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Old 09-11-2007, 10:49 PM   #1
blankenship
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Hi,

I'm having some issues smoothing out my model. I need to make some sharp edges and everything I try results in some sort of creasing or pinching that I do no want. I started with a polygon and I've tried two methods. I tried converting to subd and then using the crease tool to create the edge I want, but when I do this I get some pinching on my model. Also, when I render, the corners where I have creased edges are being rendered as rounded corners instead of nice sharp corners (see image below).

I've also tried adding edge loops, but then I get creases in areas I don't want them. Images are below so you can see what I am talking about. Can anyone offer some advice as to how I can get nice edges without creating pinches or extra creasing?? Thanks in advance!

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Old 11-11-2007, 08:16 AM   #2
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mmm. You're probably going about this slightly wrong. It looks to me like you're adding too much detail to the sub-d mesh anyways. Also, sub-ds cannot do sharp 3-plane (like for a cube) corners (I've tried, for a number of reasons).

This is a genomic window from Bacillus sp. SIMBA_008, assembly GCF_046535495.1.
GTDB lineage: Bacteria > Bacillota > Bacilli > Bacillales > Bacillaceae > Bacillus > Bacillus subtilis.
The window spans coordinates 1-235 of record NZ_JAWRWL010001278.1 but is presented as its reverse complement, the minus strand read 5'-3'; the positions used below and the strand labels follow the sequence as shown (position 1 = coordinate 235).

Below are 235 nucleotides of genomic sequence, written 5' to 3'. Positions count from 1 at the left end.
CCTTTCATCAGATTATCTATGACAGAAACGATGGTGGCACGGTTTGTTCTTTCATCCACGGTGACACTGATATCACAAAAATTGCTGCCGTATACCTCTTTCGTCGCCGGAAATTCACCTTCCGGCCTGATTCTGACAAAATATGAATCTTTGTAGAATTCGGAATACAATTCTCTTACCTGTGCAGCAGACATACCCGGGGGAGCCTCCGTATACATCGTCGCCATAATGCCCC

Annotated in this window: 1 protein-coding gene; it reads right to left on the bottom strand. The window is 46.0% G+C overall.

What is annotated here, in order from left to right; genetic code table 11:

What I reccommend is actually making the thing in straight poly (at least, from what I can see so far), and then just beveling/smoothing the edges that need to be rounded.
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Old 13-11-2007, 01:15 PM   #3
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Thanks for the response Xander-0. Can you explain what you mean in a little more detail. How do I bevel/smooth out my polygon shape. I thought that's what sub-d was for?
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Old 14-11-2007, 02:39 AM   #4
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ehhh.... sorta.
basically, sub-d is just a method for smoothing polys (from what I've been told, not necessarily very efficient, but I don't use them much, so I don't know about that). It allows the retention of sharp edges, but not sharp corners.

I think largely its used for organic end-modeling (Gollum was made with sub-ds). Polys are terrible for trying to do curved surfaces, but NURBS have an even worse time with sharp edges. So sub-d is a compromise - you get sharp edges where you need them (mostly), and can easily do curved surfaces. I think (but I don't know for a fact) that most machine modeling is done in polys.

Anyways, the bevel and smooth stuff can be used by selecting edges or points or faces or whatever, and then hitting the appropriate buttons. In the 'Edit Mesh' section, I think it was (under maya 8). Actually, you may also want to read up on messing with normals in maya - you can get a surprising range of results just by changing how light changes from one surface to another.

That said, most objects in the real world rarely have a poly-sharp edge. So, doing partial creases on things in sub-d may actually work out (and you should be able to use fewer divisions, too). However, if you do need sharp corners, you're going to have to go poly, not sub-d.
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